To me, freedom of speech is an individual’s right and ability to share their beliefs and opinions on multiple issues, especially on issues which affect their lives.
Considering the recent claims that the government wants to charge a well-known and often controversial Reverend and secondary school teacher for statements he made at a meeting, many Barbadians (people from Barbados) may say that freedom of speech does not really exist. In fact they may go as far as defining freedom of speech as the right to speak without saying what you really want to say.
In a very basic way, we all know that one person’s rights/ freedoms end where another person’s rights/freedoms begin. Thus freedoms are not infinite. For example, in law, there is the concept of defamation. Defamation essentially limits a person from speaking ill of another (especially when those statements lack veracity).
According to an online legal encyclopedia:
Defamation law tries to balance competing interests: On the one hand, people should not ruin others’ lives by telling lies about them; but on the other hand, people should be able to speak freely without fear of litigation over every insult, disagreement, or mistake. (http://www.nolo.com/legal-encyclopedia/defamation-law-made-simple-29718.html)
The right to speak freely without fear of litigation, being ostracized, or even losing your job ought to be hallmarks of any country claiming to be a democracy. No two people think alike and one should not therefore have to keep their opinion to themselves because of another’s insecurity. This is certainly not meant to condone deliberate acts of tarnishing one’s reputation. However, if individuals believe that a government leaves much to be desired, that the government is overtaxing its citizens and that the state of the economy is in shambles due to a lack of managerial competence on the part of the government, the citizens who are being affected and anyone who observes the situation and believes it to be the case has the right to say so. Likewise, anyone who believes that the government’s performance is nothing short of stellar equally has a right to state so.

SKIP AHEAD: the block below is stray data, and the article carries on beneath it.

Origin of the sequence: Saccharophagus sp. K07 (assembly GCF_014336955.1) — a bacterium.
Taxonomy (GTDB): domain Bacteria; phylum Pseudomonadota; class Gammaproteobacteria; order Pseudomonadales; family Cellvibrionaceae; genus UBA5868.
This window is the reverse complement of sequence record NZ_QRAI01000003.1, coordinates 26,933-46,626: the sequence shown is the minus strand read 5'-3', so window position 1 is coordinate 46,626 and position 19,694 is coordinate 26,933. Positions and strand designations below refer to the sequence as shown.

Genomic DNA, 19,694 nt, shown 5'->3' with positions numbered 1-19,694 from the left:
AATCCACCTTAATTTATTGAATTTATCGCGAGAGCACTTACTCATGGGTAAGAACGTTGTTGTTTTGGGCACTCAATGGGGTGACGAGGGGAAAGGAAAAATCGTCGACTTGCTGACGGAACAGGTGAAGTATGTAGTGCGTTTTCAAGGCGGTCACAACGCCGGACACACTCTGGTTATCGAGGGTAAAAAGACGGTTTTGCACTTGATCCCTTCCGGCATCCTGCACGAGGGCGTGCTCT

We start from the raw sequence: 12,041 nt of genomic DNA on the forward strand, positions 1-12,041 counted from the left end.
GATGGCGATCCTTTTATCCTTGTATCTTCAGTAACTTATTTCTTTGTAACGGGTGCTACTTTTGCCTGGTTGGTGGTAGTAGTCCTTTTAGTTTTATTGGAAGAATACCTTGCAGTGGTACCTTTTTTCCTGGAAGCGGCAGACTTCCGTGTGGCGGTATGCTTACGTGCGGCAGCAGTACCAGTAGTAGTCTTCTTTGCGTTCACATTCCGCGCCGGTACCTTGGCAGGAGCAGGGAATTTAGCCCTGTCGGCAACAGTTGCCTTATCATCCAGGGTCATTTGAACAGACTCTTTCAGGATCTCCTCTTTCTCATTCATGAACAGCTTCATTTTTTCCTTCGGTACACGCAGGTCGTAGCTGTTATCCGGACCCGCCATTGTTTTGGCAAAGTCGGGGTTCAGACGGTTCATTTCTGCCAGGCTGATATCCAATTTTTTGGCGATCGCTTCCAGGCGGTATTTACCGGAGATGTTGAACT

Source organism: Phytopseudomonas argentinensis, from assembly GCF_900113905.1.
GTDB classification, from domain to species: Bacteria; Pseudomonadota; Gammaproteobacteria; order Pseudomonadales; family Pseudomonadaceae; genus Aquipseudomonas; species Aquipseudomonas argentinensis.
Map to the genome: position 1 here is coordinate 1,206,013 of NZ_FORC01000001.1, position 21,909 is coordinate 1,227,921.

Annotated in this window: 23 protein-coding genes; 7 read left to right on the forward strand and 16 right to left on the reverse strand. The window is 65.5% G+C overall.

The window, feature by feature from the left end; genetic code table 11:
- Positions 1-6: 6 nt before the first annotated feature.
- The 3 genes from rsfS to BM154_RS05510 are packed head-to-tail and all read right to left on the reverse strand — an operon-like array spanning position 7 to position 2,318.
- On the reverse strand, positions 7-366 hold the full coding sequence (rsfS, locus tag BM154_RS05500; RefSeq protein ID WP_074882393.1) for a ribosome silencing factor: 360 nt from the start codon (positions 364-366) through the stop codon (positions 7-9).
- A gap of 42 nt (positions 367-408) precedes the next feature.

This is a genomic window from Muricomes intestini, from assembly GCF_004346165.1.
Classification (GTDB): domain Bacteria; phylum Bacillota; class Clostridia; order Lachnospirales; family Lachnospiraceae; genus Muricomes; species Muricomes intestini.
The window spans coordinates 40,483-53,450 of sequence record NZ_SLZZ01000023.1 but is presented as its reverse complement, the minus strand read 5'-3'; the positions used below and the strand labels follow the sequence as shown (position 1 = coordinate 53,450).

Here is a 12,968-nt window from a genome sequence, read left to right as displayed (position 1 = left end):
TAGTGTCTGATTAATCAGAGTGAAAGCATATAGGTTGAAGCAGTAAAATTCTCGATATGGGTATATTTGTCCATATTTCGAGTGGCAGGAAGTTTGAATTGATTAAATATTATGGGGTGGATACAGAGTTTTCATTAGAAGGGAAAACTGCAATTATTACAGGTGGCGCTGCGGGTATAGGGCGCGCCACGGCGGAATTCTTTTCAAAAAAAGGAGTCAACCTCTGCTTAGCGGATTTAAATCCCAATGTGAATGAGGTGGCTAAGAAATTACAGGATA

Is it fair that a man should be in fear of losing his job in these economically precarious times, all because he exercised his democratic right? Not at all!
The statement the Reverend made was that the current administration was the worst ever. He was speaking from his experience. He did not incite a coup d’état. He did not defame the characters of any minister. He merely stated his opinion.
Two things are necessary. First people need to be made aware of their rights. This includes knowing their limitations. At the same time governments need to be okay with citizens giving performance appraisals as opposed to trying to stifle citizens’ voices.
A society can only flourish if there is difference of opinion. Everyone can have the same goal but it is unnatural for everyone to be on the same page.
In all things there needs to be a balance and thus reasonable limitations.
It would be a shame to have the emergence of another undemocratic democracy…